Youth and Rock in the Soviet Bloc: Youth Cultures, Music, and the State in Russia and Eastern Europe
Youth and Rock in the Soviet Bloc explores the rise of youth as consumers of popular culture and the globalization of popular music in Russia and Eastern Europe. This collection of essays challenges assumptions that Communist leaders and Western-influenced youth cultures were inimically hostile to one another.
While initially banning Western cultural trends like jazz and rock-and-roll, Communist leaders accommodated elements of rock and pop music to develop their own socialist popular music. They promoted organized forms of leisure to turn young people away from excesses of style perceived to be Western. Popular song and officially sponsored rock and pop bands formed a socialist beat that young people listened and danced to. Young people attracted to the music and subcultures of the capitalist West still shared the values and behaviors of their peers in Communist youth organizations. Despite problems providing youth with consumer goods, leaders of Soviet bloc states fostered a socialist alternative to the modernity the capitalist West promised.
Underground rock musicians thus shared assumptions about culture that Communist leaders had instilled. Still, competing with influences from the capitalist West had its limits. State-sponsored rock festivals and rock bands encouraged a spirit of rebellion among young people. Official perceptions of what constituted culture limited options for accommodating rock and pop music and Western youth cultures. Youth countercultures that originated in the capitalist West, like hippies and punks, challenged the legitimacy of Communist youth organizations and their sponsors.
Government media and police organs wound up creating oppositional identities among youth gangs. Failing to provide enough Western cultural goods to provincial cities helped fuel resentment over the Soviet Union s capital, Moscow, and encourage support for breakaway nationalist movements that led to the Soviet Union s collapse in 1991. Despite the Cold War, in both the Soviet bloc and in the capitalist West, political elites responded to perceived threats posed by youth cultures and music in similar manners. Young people participated in a global youth culture while expressing their own local views of the world.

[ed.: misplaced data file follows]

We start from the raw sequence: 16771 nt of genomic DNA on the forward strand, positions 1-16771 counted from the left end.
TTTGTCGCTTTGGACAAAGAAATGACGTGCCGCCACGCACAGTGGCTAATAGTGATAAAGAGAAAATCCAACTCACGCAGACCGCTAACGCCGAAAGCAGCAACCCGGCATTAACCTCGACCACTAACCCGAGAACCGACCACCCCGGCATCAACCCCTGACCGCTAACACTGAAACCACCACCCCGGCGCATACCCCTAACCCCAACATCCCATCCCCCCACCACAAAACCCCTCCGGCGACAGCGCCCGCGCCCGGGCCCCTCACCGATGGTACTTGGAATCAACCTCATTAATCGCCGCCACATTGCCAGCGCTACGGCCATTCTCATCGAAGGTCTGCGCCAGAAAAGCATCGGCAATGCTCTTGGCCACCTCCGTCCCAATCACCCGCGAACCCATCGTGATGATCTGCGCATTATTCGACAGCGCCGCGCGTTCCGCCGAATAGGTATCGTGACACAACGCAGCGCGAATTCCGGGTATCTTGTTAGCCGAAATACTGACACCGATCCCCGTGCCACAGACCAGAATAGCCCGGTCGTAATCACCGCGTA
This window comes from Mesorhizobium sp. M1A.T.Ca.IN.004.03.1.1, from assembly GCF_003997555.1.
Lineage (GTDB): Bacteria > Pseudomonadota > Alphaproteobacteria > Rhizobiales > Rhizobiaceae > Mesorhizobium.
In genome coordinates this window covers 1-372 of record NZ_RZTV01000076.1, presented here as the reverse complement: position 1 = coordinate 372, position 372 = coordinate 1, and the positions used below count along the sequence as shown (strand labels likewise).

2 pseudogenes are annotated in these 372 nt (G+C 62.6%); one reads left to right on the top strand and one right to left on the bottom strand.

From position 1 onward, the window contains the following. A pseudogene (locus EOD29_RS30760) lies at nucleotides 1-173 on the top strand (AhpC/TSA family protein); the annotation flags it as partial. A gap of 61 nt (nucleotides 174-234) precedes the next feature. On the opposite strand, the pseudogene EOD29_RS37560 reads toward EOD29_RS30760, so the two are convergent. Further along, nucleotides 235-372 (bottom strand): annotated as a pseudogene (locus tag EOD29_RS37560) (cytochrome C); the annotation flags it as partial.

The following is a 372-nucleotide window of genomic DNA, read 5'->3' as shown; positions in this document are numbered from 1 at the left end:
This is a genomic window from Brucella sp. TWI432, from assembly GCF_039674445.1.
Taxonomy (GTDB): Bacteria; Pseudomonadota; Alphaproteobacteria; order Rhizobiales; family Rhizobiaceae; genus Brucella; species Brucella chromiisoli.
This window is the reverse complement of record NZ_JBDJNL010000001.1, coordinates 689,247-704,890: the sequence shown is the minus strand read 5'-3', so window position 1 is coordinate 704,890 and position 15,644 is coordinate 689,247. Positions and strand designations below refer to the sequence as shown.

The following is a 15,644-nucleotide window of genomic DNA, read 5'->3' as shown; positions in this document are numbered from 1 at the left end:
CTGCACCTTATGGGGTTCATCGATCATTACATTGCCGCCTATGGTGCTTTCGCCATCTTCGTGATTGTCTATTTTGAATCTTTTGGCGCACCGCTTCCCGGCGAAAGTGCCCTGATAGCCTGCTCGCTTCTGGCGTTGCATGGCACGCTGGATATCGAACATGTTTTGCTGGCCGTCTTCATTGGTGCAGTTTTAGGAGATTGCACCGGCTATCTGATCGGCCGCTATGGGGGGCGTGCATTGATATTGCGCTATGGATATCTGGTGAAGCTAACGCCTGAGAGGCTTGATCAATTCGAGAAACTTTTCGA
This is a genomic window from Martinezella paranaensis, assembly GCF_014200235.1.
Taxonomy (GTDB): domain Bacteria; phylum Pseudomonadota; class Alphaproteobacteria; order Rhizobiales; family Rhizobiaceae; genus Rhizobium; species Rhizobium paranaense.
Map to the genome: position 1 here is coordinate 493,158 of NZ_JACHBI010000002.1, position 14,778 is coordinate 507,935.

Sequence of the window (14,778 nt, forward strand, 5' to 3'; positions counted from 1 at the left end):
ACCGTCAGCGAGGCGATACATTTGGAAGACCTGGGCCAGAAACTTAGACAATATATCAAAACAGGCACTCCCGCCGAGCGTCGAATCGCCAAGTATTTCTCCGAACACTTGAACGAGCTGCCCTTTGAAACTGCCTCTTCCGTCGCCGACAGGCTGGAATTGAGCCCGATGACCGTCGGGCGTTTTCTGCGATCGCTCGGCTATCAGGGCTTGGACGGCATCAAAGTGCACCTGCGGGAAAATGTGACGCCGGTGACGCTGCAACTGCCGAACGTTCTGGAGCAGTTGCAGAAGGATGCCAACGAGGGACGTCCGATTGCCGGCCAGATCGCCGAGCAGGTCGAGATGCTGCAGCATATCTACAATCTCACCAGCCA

provocative as the swastika. Indeed, the SED’s panic at and repression of punk’s anarchic behavior was greater than its reaction to far-right extremism. The skinhead movement was seen as a less serious threat than the punks, and, according to Mike Dennis’s research, was afforded greater tolerance by the state. 124 Here again, the political nature of punk was a reflection of the state’s reaction rather than an inherent or cohesive “value” of punk itself. This again highlights the tendency to focus
critics who accused jazz of lacking musical value, negatively influencing young people’s cultural tastes and social behavior, and being sexually provocative, or who attacked it for its foreign origins. 1 A significant feature of this debate was that publications in Yugoslavia were providing the supporters of jazz with space to defend their positions, which reflected the development of a new, pro-Western cultural politics in Yugoslavia since 1950. Just after World War II, the Communist Party of
and Entertainment Music” in 1954 to address this pressing need. 17 In the GDR, cultural officials worked on an “Order on the Practice of Entertainment and Dance Music,” developed and meticulously elaborated starting in 1954 and then introduced in September 1955. It recognized the importance of popular music and sought to improve quality, lift the population’s tastes, fight against “decadent” music, and establish greater oversight over popular music offerings. 18 As a sign of renewed focus, the
Lviv, 7 June 2004. 71. Babiy, interview. 72. Balaban, interview, 2004; Balaban, interview, 2007. 73. Morozov, interview. 74. DALO, f. P-3, op. 47, spr. 27, ark. 29. 75. Lemko, L’viv ponad use, 154. On young people who spray painted graffiti on city walls, see Ihor Chornovol, “Halyts’ki hipi,” L’vivs’ka hazeta (Lviv) 3 June 2005, www.gazeta.lviv.ua/articles/2005/06/03/5767/, accessed 9 June 2005; and Ida Vors, “Kudy klykala surma? Ukrains’ki hipi: Patsiient skorish mertvyi, anizh zhyvyi,” Politika
Moreover, as the officer of the Committee of State Security (KGB) cited above noted, interest in Western goods highlighted Moscow’s privileged status leading to envy among people elsewhere. Further, he argued that this new awareness of the gap between the Soviet capital and the provinces became a basis for various local “nationalisms” and anti-Moscow feelings all over the Soviet Union during the 1980s and 1990s. 1 Although recent cultural studies implicitly present a history of the Westernization